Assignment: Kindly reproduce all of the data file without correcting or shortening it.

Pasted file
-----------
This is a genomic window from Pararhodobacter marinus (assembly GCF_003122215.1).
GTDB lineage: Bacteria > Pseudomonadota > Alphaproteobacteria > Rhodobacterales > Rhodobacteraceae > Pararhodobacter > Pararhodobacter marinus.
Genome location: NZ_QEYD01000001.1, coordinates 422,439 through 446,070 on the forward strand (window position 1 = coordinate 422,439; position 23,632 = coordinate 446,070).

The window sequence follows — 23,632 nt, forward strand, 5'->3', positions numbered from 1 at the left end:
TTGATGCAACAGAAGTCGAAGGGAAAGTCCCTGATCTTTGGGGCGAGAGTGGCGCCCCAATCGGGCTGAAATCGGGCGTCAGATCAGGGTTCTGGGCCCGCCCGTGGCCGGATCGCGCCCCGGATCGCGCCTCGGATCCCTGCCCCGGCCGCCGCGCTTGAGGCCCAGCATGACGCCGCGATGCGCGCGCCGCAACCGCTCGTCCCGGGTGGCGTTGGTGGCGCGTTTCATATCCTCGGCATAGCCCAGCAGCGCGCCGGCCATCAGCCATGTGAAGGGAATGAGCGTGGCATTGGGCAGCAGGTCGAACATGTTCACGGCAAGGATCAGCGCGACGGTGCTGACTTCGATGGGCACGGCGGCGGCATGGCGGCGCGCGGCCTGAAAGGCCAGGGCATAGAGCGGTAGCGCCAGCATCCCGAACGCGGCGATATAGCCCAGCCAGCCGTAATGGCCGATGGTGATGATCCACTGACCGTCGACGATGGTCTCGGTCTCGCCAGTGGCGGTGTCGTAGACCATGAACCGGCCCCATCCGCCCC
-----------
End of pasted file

This is a genomic window from Pararhodobacter marinus (assembly GCF_003122215.1).
GTDB lineage: Bacteria > Pseudomonadota > Alphaproteobacteria > Rhodobacterales > Rhodobacteraceae > Pararhodobacter > Pararhodobacter marinus.
Genome location: NZ_QEYD01000001.1, coordinates 422,439 through 446,070 on the forward strand (window position 1 = coordinate 422,439; position 23,632 = coordinate 446,070).

The window sequence follows — 23,632 nt, forward strand, 5'->3', positions numbered from 1 at the left end:
TTGATGCAACAGAAGTCGAAGGGAAAGTCCCTGATCTTTGGGGCGAGAGTGGCGCCCCAATCGGGCTGAAATCGGGCGTCAGATCAGGGTTCTGGGCCCGCCCGTGGCCGGATCGCGCCCCGGATCGCGCCTCGGATCCCTGCCCCGGCCGCCGCGCTTGAGGCCCAGCATGACGCCGCGATGCGCGCGCCGCAACCGCTCGTCCCGGGTGGCGTTGGTGGCGCGTTTCATATCCTCGGCATAGCCCAGCAGCGCGCCGGCCATCAGCCATGTGAAGGGAATGAGCGTGGCATTGGGCAGCAGGTCGAACATGTTCACGGCAAGGATCAGCGCGACGGTGCTGACTTCGATGGGCACGGCGGCGGCATGGCGGCGCGCGGCCTGAAAGGCCAGGGCATAGAGCGGTAGCGCCAGCATCCCGAACGCGGCGATATAGCCCAGCCAGCCGTAATGGCCGATGGTGATGATCCACTGACCGTCGACGATGGTCTCGGTCTCGCCAGTGGCGGTGTCGTAGACCATGAACCGGCCCCATCCGCCCC